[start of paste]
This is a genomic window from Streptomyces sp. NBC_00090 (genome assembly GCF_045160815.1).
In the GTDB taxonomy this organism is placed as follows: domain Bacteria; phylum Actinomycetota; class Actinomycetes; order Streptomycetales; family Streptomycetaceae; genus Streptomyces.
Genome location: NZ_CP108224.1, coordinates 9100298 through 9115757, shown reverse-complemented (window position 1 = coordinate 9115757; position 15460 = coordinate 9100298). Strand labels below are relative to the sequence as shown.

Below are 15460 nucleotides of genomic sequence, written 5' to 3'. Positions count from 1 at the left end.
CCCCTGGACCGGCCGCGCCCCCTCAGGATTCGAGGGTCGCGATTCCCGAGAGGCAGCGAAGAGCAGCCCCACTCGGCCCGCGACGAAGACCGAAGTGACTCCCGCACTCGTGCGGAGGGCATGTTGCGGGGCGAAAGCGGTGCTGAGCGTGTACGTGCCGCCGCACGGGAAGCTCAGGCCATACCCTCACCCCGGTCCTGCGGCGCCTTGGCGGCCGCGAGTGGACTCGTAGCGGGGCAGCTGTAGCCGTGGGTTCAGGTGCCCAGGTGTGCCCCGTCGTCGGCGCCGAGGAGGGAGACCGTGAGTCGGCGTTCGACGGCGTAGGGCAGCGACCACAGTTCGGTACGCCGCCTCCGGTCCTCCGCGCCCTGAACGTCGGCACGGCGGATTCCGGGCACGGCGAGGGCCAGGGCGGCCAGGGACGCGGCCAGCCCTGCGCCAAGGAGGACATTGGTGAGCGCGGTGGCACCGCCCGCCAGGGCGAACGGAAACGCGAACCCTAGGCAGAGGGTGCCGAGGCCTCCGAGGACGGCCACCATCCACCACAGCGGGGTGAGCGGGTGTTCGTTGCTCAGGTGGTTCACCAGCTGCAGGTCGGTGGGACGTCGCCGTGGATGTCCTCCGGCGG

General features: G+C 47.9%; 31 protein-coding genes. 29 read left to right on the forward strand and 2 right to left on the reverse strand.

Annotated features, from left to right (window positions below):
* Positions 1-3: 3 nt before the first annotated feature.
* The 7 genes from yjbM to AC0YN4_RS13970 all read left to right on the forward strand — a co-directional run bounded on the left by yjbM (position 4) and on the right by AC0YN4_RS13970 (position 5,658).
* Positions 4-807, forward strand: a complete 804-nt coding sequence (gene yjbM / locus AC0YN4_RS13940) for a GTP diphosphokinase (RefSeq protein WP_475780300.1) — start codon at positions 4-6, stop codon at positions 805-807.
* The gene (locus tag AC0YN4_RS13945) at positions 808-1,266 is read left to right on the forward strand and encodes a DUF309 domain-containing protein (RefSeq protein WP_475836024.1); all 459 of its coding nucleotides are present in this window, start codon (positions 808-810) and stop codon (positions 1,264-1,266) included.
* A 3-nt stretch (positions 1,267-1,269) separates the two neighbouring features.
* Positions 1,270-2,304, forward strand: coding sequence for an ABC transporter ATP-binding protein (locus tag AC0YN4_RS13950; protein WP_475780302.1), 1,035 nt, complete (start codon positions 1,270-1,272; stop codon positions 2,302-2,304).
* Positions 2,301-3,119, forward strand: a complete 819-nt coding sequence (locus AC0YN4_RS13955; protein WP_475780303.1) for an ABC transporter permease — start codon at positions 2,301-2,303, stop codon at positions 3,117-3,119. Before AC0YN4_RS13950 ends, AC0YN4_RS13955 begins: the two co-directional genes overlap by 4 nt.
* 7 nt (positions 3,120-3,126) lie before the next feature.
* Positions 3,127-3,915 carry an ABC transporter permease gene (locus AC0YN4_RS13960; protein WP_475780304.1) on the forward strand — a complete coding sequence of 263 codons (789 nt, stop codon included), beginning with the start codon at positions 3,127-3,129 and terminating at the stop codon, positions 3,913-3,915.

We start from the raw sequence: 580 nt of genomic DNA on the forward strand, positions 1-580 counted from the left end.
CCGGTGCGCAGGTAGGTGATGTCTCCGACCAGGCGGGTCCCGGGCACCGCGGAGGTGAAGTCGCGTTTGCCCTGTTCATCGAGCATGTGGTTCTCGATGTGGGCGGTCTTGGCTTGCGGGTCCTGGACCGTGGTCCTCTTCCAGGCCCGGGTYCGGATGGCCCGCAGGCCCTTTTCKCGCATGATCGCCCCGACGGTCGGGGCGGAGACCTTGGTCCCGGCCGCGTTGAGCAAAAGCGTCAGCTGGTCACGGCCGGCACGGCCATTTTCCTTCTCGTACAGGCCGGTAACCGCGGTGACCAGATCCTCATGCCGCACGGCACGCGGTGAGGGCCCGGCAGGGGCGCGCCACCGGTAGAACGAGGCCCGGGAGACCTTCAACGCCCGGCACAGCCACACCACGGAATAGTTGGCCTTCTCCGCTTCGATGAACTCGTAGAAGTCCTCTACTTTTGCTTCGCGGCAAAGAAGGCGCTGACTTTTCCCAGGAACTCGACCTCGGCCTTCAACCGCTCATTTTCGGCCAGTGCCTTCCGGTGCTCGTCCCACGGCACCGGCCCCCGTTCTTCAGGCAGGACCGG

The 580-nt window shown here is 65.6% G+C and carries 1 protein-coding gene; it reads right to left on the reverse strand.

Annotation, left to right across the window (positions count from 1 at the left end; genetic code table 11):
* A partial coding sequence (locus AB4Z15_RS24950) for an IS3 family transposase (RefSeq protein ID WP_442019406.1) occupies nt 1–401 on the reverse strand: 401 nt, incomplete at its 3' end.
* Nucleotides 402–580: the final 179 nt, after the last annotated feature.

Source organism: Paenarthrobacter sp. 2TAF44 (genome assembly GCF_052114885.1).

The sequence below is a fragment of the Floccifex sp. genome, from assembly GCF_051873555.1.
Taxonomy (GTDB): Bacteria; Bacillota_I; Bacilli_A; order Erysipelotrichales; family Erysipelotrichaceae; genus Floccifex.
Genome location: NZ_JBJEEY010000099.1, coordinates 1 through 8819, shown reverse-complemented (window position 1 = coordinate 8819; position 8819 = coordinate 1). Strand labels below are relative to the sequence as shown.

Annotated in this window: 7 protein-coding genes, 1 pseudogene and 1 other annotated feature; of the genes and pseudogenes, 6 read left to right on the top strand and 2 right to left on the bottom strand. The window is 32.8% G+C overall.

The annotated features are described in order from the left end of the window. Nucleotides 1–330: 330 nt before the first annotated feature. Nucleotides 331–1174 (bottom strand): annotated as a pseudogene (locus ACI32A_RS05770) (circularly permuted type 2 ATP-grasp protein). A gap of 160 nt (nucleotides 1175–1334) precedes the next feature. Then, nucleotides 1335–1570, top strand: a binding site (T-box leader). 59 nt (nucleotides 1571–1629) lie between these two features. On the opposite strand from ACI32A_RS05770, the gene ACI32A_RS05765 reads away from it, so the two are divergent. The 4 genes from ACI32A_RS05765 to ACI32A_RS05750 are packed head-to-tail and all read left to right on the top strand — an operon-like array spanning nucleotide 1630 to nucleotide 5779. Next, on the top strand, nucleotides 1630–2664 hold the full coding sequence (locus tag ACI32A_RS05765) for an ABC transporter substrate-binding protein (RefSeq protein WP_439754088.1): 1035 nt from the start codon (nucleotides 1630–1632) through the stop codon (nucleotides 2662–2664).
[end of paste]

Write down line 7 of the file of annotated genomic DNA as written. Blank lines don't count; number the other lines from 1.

Annotated features, from left to right (window positions below):